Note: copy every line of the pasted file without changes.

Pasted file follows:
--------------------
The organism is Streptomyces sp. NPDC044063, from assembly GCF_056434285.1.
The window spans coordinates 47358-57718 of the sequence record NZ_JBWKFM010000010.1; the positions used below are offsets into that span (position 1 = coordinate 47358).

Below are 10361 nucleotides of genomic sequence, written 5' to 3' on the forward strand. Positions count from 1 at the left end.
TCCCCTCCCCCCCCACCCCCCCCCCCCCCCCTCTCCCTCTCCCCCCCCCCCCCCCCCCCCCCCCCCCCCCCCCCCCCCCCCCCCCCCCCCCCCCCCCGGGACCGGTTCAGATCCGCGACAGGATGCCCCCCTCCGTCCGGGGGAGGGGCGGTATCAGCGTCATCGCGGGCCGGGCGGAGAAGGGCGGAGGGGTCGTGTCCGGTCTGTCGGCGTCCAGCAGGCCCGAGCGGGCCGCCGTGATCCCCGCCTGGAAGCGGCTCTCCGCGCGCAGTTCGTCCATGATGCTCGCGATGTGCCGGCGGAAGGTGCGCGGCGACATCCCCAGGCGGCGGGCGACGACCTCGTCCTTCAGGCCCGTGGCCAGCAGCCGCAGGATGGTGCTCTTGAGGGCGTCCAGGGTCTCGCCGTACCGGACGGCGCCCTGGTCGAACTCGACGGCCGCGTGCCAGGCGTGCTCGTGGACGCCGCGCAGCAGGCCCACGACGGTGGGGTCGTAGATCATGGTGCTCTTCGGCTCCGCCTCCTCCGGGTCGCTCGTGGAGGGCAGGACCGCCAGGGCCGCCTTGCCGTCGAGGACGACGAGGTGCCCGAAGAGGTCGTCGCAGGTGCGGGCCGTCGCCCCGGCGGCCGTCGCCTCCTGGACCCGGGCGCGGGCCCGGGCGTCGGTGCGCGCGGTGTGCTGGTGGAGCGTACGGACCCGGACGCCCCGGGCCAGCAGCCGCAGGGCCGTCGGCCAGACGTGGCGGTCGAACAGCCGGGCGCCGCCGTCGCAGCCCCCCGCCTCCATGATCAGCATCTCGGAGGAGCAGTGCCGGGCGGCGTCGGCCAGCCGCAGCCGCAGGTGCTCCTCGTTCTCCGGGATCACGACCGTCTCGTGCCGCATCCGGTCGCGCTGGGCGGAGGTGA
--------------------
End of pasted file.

The organism is Streptomyces sp. NPDC044063, from assembly GCF_056434285.1.
The window spans coordinates 47358-57718 of the sequence record NZ_JBWKFM010000010.1; the positions used below are offsets into that span (position 1 = coordinate 47358).

Below are 10361 nucleotides of genomic sequence, written 5' to 3' on the forward strand. Positions count from 1 at the left end.
TCCCCTCCCCCCCCACCCCCCCCCCCCCCCCTCTCCCTCTCCCCCCCCCCCCCCCCCCCCCCCCCCCCCCCCCCCCCCCCCCCCCCCCCCCCCCCCCGGGACCGGTTCAGATCCGCGACAGGATGCCCCCCTCCGTCCGGGGGAGGGGCGGTATCAGCGTCATCGCGGGCCGGGCGGAGAAGGGCGGAGGGGTCGTGTCCGGTCTGTCGGCGTCCAGCAGGCCCGAGCGGGCCGCCGTGATCCCCGCCTGGAAGCGGCTCTCCGCGCGCAGTTCGTCCATGATGCTCGCGATGTGCCGGCGGAAGGTGCGCGGCGACATCCCCAGGCGGCGGGCGACGACCTCGTCCTTCAGGCCCGTGGCCAGCAGCCGCAGGATGGTGCTCTTGAGGGCGTCCAGGGTCTCGCCGTACCGGACGGCGCCCTGGTCGAACTCGACGGCCGCGTGCCAGGCGTGCTCGTGGACGCCGCGCAGCAGGCCCACGACGGTGGGGTCGTAGATCATGGTGCTCTTCGGCTCCGCCTCCTCCGGGTCGCTCGTGGAGGGCAGGACCGCCAGGGCCGCCTTGCCGTCGAGGACGACGAGGTGCCCGAAGAGGTCGTCGCAGGTGCGGGCCGTCGCCCCGGCGGCCGTCGCCTCCTGGACCCGGGCGCGGGCCCGGGCGTCGGTGCGCGCGGTGTGCTGGTGGAGCGTACGGACCCGGACGCCCCGGGCCAGCAGCCGCAGGGCCGTCGGCCAGACGTGGCGGTCGAACAGCCGGGCGCCGCCGTCGCAGCCCCCCGCCTCCATGATCAGCATCTCGGAGGAGCAGTGCCGGGCGGCGTCGGCCAGCCGCAGCCGCAGGTGCTCCTCGTTCTCCGGGATCACGACCGTCTCGTGCCGCATCCGGTCGCGCTGGGCGGAGGTGA